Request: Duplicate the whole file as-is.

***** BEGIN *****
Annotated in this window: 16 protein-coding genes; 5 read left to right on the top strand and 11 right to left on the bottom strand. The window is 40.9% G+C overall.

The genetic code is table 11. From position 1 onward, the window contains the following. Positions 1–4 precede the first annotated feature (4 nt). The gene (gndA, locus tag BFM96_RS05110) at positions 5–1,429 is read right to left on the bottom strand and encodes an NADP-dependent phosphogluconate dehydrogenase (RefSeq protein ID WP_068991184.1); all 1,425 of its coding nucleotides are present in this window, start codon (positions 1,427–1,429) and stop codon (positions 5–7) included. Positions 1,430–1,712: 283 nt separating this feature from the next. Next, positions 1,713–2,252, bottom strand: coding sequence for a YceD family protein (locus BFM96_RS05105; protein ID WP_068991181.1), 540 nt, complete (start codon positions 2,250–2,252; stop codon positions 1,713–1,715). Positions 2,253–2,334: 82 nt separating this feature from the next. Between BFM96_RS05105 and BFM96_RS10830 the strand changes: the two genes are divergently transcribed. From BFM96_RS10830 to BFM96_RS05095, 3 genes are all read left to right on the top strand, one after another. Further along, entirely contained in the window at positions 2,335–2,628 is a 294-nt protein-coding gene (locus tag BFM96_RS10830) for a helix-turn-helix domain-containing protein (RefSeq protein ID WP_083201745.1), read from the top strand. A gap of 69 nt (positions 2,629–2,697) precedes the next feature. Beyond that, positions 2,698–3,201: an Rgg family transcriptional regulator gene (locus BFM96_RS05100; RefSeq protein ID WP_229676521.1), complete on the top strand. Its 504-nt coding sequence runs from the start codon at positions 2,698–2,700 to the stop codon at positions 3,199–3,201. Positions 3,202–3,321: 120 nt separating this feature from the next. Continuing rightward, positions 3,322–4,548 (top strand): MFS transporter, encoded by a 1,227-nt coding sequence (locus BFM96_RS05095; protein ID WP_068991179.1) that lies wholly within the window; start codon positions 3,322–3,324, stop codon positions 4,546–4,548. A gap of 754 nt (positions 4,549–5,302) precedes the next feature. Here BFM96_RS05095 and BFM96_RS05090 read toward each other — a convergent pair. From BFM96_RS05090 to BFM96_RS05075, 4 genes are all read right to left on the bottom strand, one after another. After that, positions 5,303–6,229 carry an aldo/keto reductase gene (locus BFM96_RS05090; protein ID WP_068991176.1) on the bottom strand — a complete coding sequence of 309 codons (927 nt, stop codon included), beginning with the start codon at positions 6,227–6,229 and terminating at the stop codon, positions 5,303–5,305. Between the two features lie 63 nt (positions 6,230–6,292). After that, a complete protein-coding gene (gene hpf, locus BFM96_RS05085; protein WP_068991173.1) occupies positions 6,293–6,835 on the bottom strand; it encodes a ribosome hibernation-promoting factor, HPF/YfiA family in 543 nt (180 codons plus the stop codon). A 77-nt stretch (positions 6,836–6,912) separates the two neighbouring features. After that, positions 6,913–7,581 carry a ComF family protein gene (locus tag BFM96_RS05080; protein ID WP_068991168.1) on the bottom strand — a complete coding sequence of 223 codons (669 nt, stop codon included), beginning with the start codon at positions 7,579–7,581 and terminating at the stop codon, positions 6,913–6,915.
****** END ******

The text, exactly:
Annotated in this window: 16 protein-coding genes; 5 read left to right on the top strand and 11 right to left on the bottom strand. The window is 40.9% G+C overall.

The genetic code is table 11. From position 1 onward, the window contains the following. Positions 1–4 precede the first annotated feature (4 nt). The gene (gndA, locus tag BFM96_RS05110) at positions 5–1,429 is read right to left on the bottom strand and encodes an NADP-dependent phosphogluconate dehydrogenase (RefSeq protein ID WP_068991184.1); all 1,425 of its coding nucleotides are present in this window, start codon (positions 1,427–1,429) and stop codon (positions 5–7) included. Positions 1,430–1,712: 283 nt separating this feature from the next. Next, positions 1,713–2,252, bottom strand: coding sequence for a YceD family protein (locus BFM96_RS05105; protein ID WP_068991181.1), 540 nt, complete (start codon positions 2,250–2,252; stop codon positions 1,713–1,715). Positions 2,253–2,334: 82 nt separating this feature from the next. Between BFM96_RS05105 and BFM96_RS10830 the strand changes: the two genes are divergently transcribed. From BFM96_RS10830 to BFM96_RS05095, 3 genes are all read left to right on the top strand, one after another. Further along, entirely contained in the window at positions 2,335–2,628 is a 294-nt protein-coding gene (locus tag BFM96_RS10830) for a helix-turn-helix domain-containing protein (RefSeq protein ID WP_083201745.1), read from the top strand. A gap of 69 nt (positions 2,629–2,697) precedes the next feature. Beyond that, positions 2,698–3,201: an Rgg family transcriptional regulator gene (locus BFM96_RS05100; RefSeq protein ID WP_229676521.1), complete on the top strand. Its 504-nt coding sequence runs from the start codon at positions 2,698–2,700 to the stop codon at positions 3,199–3,201. Positions 3,202–3,321: 120 nt separating this feature from the next. Continuing rightward, positions 3,322–4,548 (top strand): MFS transporter, encoded by a 1,227-nt coding sequence (locus BFM96_RS05095; protein ID WP_068991179.1) that lies wholly within the window; start codon positions 3,322–3,324, stop codon positions 4,546–4,548. A gap of 754 nt (positions 4,549–5,302) precedes the next feature. Here BFM96_RS05095 and BFM96_RS05090 read toward each other — a convergent pair. From BFM96_RS05090 to BFM96_RS05075, 4 genes are all read right to left on the bottom strand, one after another. After that, positions 5,303–6,229 carry an aldo/keto reductase gene (locus BFM96_RS05090; protein ID WP_068991176.1) on the bottom strand — a complete coding sequence of 309 codons (927 nt, stop codon included), beginning with the start codon at positions 6,227–6,229 and terminating at the stop codon, positions 5,303–5,305. Between the two features lie 63 nt (positions 6,230–6,292). After that, a complete protein-coding gene (gene hpf, locus BFM96_RS05085; protein WP_068991173.1) occupies positions 6,293–6,835 on the bottom strand; it encodes a ribosome hibernation-promoting factor, HPF/YfiA family in 543 nt (180 codons plus the stop codon). A 77-nt stretch (positions 6,836–6,912) separates the two neighbouring features. After that, positions 6,913–7,581 carry a ComF family protein gene (locus tag BFM96_RS05080; protein ID WP_068991168.1) on the bottom strand — a complete coding sequence of 223 codons (669 nt, stop codon included), beginning with the start codon at positions 7,579–7,581 and terminating at the stop codon, positions 6,913–6,915.